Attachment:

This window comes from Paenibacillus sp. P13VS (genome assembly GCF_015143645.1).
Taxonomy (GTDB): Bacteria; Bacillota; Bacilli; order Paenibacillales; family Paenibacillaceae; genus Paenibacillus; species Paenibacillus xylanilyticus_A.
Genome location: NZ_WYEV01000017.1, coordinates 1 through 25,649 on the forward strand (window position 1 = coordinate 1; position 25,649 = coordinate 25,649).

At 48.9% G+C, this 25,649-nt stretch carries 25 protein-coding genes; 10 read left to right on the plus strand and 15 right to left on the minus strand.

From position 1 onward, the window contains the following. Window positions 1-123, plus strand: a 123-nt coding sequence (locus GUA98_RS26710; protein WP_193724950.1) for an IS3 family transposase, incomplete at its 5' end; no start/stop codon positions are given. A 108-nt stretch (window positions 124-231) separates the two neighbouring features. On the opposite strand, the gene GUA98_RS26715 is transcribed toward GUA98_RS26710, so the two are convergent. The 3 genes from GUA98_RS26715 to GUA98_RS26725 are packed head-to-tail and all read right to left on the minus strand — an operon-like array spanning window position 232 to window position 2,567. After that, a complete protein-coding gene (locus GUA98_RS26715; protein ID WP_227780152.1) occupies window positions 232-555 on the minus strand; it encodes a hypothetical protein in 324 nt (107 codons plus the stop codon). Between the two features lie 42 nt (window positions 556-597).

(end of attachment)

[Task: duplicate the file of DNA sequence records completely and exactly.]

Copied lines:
This window comes from Paenibacillus sp. P13VS (genome assembly GCF_015143645.1).
Taxonomy (GTDB): Bacteria; Bacillota; Bacilli; order Paenibacillales; family Paenibacillaceae; genus Paenibacillus; species Paenibacillus xylanilyticus_A.
Genome location: NZ_WYEV01000017.1, coordinates 1 through 25,649 on the forward strand (window position 1 = coordinate 1; position 25,649 = coordinate 25,649).

At 48.9% G+C, this 25,649-nt stretch carries 25 protein-coding genes; 10 read left to right on the plus strand and 15 right to left on the minus strand.

From position 1 onward, the window contains the following. Window positions 1-123, plus strand: a 123-nt coding sequence (locus GUA98_RS26710; protein WP_193724950.1) for an IS3 family transposase, incomplete at its 5' end; no start/stop codon positions are given. A 108-nt stretch (window positions 124-231) separates the two neighbouring features. On the opposite strand, the gene GUA98_RS26715 is transcribed toward GUA98_RS26710, so the two are convergent. The 3 genes from GUA98_RS26715 to GUA98_RS26725 are packed head-to-tail and all read right to left on the minus strand — an operon-like array spanning window position 232 to window position 2,567. After that, a complete protein-coding gene (locus GUA98_RS26715; protein ID WP_227780152.1) occupies window positions 232-555 on the minus strand; it encodes a hypothetical protein in 324 nt (107 codons plus the stop codon). Between the two features lie 42 nt (window positions 556-597).